And then the other thing was just a fascination in-- particular with Japan-- the fascination with the culture and the sensibility. I mean just the encountering of how in some things I truly felt a connection to Japan and Japanese culture. And in other ways, I just felt like I was so American. In some ways my political beliefs or my social beliefs were so American that even though I saw how different they were, I wasn't about to cash them in to take on these Japanese cultural values in a sense.

So it was really interesting for me to differentiate what was Japanese and what was Japanese-Canadian and what was basically Canadian in a sense or North American in that sense.

MARIANNE COMBS: But it's just amazing to me that at the age of 25 was your first experience with fitting into a crowd. At least from first viewpoint that that was your first experience at the age of 25 of not sticking out.

RICK SHIOMI: Yes, absolutely. Other than the weddings or things like that where community or family gatherings, but they were always again part of that home thing. But yeah, the first time in a general societal way of being within a whole group of people, of a whole society of people, and being a part of that inherently on a basis of racial identity.

It was really a huge experience. And really opened my eyes to when you are the minority in those situations, whether you're White in Japan or Japanese-Canadian in Canada, that that in and of itself starts generating certain kinds of attitudes, certain kinds of anxieties, certain kinds of choices about who you are.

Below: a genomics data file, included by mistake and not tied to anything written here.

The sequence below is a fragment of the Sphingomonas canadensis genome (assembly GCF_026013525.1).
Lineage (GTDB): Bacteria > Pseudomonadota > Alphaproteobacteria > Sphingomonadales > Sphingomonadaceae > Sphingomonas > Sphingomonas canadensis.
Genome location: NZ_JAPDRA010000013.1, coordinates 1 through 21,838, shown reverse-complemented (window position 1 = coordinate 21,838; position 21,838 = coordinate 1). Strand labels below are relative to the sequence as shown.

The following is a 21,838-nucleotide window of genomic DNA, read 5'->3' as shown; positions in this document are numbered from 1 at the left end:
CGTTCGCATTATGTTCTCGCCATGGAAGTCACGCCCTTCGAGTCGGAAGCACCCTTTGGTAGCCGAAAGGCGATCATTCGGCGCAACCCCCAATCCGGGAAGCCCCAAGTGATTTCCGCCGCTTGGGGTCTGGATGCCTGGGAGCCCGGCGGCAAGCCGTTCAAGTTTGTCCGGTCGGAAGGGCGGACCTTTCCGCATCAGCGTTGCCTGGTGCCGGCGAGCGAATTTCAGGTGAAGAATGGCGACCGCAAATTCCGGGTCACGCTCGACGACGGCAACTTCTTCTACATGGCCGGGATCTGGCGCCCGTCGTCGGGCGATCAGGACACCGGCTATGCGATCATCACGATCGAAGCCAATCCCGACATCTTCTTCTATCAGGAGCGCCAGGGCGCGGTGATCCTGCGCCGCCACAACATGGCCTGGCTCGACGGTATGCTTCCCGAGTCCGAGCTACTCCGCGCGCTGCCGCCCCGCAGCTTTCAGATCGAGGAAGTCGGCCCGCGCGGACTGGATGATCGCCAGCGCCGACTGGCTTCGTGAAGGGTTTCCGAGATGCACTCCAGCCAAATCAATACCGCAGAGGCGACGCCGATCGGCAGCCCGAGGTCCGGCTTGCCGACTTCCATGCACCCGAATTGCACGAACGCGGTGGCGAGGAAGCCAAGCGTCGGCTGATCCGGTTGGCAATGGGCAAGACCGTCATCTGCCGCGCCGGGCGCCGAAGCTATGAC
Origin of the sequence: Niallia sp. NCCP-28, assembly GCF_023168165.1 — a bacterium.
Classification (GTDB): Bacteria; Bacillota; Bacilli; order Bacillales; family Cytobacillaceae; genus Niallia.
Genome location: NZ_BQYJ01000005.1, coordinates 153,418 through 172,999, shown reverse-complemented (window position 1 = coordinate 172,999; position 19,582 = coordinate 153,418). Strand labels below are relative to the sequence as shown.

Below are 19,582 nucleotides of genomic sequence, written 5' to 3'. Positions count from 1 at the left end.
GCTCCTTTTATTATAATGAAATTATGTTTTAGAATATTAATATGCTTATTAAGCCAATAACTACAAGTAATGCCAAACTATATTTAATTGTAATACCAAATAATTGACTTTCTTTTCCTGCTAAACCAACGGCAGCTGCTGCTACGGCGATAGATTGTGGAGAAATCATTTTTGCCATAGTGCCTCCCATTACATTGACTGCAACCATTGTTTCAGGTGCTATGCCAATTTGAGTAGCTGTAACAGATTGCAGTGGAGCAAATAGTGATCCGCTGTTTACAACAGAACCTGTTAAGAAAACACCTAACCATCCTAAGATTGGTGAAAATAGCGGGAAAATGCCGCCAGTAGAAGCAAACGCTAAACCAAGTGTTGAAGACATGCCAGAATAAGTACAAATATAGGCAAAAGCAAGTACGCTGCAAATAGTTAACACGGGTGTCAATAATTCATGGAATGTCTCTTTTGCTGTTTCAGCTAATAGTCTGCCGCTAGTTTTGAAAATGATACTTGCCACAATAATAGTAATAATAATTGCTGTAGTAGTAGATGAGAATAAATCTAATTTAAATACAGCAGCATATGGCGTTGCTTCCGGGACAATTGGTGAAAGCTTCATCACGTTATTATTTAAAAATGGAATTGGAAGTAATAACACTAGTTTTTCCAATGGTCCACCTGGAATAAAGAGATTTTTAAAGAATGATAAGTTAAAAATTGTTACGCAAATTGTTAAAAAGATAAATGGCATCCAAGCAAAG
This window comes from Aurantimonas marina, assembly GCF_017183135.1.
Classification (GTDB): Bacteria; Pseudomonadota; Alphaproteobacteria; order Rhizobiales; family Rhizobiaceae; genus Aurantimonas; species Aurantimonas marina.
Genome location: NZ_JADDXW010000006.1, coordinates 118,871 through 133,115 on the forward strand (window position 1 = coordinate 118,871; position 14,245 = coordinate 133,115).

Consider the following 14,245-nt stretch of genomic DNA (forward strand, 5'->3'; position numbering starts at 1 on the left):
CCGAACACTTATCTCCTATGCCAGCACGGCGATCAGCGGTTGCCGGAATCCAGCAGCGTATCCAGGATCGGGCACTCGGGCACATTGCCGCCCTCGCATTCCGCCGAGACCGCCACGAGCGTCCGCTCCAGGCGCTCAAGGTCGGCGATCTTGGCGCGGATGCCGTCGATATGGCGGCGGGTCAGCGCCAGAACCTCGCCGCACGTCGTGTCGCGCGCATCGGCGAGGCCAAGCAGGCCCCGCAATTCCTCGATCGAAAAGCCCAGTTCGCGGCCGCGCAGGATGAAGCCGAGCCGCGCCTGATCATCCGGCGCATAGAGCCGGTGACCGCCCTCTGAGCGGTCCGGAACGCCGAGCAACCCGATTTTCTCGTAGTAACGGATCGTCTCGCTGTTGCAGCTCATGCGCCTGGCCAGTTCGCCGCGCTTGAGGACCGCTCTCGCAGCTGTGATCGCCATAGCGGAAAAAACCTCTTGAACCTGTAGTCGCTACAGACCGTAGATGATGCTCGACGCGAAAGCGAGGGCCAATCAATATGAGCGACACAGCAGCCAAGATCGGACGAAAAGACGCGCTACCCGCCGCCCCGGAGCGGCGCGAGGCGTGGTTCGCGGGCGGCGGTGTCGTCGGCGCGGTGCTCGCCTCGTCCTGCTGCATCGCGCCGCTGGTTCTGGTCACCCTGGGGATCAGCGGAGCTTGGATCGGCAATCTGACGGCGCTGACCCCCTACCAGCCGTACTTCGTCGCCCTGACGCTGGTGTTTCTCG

MARIANNE COMBS: Rick Shiomi returned to Canada with a new sense of identity. Not Canadian or Japanese but a hybrid of the two. He became a key player in a new generation of Japanese-Canadian artists and activists who were embracing their Japanese heritage, organizing festivals and learning taiko drumming. And for the first time, Shiomi looked closely at the history of the Japanese in Canada.

RICK SHIOMI: If you can imagine this, all of the things with the internment camps, all of that happened, all that history was like this vague family thing that we never learned anything in school about it, that I never in my own world was interested in it. So I knew nothing about. And so suddenly when I'm in my late 20s, I am encountering this information about what happened to the Japanese-Canadians in during the Second World War.